How Does Passive House Construction Impact Indoor Air Quality?

Lodenareal, a Passive House apartment complex in Innsbruck, Austria. Photo courtesy of Gabriel Rojas
Lodenareal, a Passive House apartment complex in Innsbruck, Austria. Photo courtesy of Gabriel Rojas

With increasing numbers of people spending more and more time indoors, air quality inside buildings is a growing concern. Although often considered primarily a standard designed to ensure high levels of energy efficiency in buildings, the international Passive House standard was developed from the start with comfort and hygiene standards in mind; in other words, good indoor air quality (IAQ) was baked into the standard from the beginning.

But how well does the application of this standard achieve its original goals? A review of the indoor air quality in residential Passive House dwellings, which was conducted by a team headed by Gabriel Rojas from the University of Innsbruck and is currently published in Energy and Buildings, comprehensively addresses this question. A total of 35 studies from around the world, reporting measurements from 648 dwellings that applied the Passive House ventilation approach, were included in this review; the references alone are invaluable. Most of these studies evaluated temperature, relative humidity (RH), and carbon dioxide (CO2) concentrations.

The studies included in this review had to at a minimum report the measurement methods for assessing indoor air pollutants within occupied residential buildings and have reported on CO2 levels for at least three consecutive days. The dwellings included in the studies had to be either certified by PHI, designed to PHI guidelines but not certified, or built to meet another passive house or low-energy standard and were equipped with mechanical ventilation with heat recovery (MVHR).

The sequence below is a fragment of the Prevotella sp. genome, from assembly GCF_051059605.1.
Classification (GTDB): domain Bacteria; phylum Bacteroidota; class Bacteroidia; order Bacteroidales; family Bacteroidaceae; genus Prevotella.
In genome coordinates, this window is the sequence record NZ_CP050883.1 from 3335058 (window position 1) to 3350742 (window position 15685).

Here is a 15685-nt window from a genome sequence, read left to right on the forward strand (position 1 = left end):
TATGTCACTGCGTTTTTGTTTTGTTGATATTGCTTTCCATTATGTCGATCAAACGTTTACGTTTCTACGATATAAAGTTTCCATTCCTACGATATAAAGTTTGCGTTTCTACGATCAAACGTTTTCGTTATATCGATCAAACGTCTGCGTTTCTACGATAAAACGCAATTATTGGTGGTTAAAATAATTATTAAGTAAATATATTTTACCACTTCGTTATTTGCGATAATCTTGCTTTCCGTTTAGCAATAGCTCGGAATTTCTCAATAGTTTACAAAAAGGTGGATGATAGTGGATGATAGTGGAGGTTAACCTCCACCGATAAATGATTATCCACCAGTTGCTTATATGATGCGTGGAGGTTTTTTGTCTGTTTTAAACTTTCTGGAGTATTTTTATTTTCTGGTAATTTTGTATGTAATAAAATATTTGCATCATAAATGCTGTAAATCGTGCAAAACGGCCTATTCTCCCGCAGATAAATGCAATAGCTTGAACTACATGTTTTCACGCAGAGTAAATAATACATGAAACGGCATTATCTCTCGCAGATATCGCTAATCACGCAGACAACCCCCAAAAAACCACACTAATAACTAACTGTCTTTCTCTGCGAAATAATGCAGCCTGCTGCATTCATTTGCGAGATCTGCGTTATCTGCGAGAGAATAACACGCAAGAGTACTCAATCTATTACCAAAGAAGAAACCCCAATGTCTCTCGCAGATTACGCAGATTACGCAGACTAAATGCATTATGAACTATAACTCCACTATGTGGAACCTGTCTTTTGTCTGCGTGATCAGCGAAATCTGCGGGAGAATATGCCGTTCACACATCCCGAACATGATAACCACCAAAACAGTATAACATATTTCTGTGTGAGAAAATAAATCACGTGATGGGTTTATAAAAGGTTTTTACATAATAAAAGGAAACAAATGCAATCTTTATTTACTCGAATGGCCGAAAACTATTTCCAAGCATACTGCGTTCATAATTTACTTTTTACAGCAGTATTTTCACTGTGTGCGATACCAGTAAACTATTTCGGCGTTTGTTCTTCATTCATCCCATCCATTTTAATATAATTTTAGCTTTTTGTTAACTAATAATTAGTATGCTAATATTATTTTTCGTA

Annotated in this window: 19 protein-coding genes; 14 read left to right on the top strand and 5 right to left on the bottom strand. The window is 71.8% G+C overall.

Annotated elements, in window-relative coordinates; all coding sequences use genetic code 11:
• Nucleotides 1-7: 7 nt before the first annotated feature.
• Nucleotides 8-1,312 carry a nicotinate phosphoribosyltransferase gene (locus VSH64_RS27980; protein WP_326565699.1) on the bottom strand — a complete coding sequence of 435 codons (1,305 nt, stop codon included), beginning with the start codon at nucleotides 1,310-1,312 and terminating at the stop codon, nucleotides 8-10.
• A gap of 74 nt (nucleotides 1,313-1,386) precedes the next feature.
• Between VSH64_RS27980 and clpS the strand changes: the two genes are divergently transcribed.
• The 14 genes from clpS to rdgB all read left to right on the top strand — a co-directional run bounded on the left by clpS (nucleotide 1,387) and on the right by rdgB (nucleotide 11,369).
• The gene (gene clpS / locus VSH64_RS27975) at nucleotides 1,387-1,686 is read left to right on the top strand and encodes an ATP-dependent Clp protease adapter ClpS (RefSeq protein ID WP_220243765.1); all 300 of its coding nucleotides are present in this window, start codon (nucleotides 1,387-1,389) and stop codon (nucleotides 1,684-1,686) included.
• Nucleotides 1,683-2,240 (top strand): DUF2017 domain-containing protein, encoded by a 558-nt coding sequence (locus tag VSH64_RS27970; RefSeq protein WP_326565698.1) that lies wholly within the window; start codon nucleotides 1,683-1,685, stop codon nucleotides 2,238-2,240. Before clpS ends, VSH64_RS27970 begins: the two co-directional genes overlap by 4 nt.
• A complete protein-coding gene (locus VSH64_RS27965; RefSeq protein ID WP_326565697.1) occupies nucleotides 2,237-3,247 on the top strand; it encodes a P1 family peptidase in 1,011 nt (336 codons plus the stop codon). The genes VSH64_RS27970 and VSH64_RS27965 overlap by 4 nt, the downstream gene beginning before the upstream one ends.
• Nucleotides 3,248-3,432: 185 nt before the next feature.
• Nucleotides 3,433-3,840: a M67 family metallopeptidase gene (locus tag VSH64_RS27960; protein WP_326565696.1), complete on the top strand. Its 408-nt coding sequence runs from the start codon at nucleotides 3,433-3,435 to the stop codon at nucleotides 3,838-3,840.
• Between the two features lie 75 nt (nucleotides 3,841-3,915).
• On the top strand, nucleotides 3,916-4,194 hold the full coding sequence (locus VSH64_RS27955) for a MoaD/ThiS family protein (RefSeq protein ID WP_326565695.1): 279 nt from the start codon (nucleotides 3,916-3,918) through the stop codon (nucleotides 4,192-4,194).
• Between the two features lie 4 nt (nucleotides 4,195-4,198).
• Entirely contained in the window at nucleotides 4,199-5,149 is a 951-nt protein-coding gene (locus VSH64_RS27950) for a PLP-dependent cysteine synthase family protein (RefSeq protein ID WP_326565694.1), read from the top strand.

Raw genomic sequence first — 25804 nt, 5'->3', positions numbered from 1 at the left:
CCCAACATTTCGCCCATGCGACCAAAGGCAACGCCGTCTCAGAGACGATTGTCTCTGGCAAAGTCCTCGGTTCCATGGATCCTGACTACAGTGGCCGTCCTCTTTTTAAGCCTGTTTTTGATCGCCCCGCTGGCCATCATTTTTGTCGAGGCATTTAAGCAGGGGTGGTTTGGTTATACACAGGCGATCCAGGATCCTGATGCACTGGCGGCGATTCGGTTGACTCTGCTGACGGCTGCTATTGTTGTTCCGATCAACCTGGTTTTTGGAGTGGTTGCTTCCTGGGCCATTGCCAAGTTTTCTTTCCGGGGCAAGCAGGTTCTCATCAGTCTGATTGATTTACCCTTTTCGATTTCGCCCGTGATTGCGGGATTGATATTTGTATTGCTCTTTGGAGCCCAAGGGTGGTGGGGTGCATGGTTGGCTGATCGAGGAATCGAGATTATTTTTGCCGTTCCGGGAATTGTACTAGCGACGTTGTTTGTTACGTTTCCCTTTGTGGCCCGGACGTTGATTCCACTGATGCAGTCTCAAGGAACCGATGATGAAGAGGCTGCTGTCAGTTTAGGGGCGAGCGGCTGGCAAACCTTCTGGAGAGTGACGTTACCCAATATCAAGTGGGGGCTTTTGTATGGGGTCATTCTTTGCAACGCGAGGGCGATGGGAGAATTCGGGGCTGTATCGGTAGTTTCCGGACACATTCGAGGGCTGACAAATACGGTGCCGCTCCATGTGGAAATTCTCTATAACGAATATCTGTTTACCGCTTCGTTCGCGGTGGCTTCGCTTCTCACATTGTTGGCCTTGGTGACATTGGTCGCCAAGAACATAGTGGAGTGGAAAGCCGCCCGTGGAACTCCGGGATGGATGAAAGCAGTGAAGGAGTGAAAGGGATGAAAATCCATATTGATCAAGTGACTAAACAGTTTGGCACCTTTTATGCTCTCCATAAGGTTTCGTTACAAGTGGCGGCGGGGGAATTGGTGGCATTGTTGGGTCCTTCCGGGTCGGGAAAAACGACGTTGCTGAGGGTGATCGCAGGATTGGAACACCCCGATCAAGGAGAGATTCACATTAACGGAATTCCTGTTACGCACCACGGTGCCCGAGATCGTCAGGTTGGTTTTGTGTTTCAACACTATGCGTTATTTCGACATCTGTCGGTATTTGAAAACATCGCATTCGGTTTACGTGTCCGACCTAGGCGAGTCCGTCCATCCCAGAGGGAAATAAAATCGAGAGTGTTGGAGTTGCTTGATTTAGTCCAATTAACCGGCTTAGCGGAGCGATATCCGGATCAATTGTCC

The compiled data and resulting analyses are extremely helpful, even as the review’s conclusions in many ways are not surprising. “An analysis of the CO2 measurements reveals that in homes which apply the PH ventilation approach, peak concentrations were, on the whole, substantially lower than in conventional homes which only rely upon natural ventilation and/or occupant-controlled window opening and that 74% of those dwellings never measured CO2 concentrations above 1,400 ppm,” the study’s authors concluded. In addition to Rojas, the authors were Martin Fletcher and David Johnston of Leeds Beckett University, and Mark Siddall from the UK-based Lovingly Engineered Architectural Practice. The 16 dwellings that had no MVHR systems and relied mostly on natural ventilation had CO2 measurements that exceeded 1,400 ppm just under 25% of the time.

The authors point out that a prerequisite for achieving good indoor air quality is not only having a MVHR system but having it correctly installed and operating. Pursuing PHI certification greatly improves the odds of correct installation. More than 80% of the PHI-certified dwellings in a UK study were appropriately balanced and met supply-air guidelines, while only 30% of the non-certified Passive House dwellings with MVHR systems met both criteria. Imbalances between supply and extract air flows impact the efficiency of the heat recovery, the energy use of the system, and also potentially increase moisture issues.

As to the question of whether PH ventilation strategies are adequate for removing cooking-related particulates from home, the authors remain somewhat neutral. They acknowledge the paucity of studies reporting on particulate matter exposure in Passive Houses, saying, “Results suggest that the typical PH ventilation approach (MVHR with high grade supply air filtration in combination with a recirculating cooker hood) is likely to effectively reduce particles originating from the ambient environment, but not necessarily from indoor sources like cooking.” However, they go on to point out that, subsequent to these studies, in 2019 PHI released Kitchen Exhaust Systems for Residential Kitchens in Passive Houses. Rojas, the lead author on this review, is well experienced in this topic, as evidenced by his co-authorship of a paper published in 2017, entitled “Evaluating the Performance of Island Kitchen Range Hoods.” Clearly, further research is needed to examine the impact of the design of kitchen ventilation systems on particulate matter exposure while cooking in Passive Houses, and how switching to induction cooktops—an increasingly common choice in new construction—might affect ventilation design choices.

Author: Mary James
Categories: Article, Health & IAQ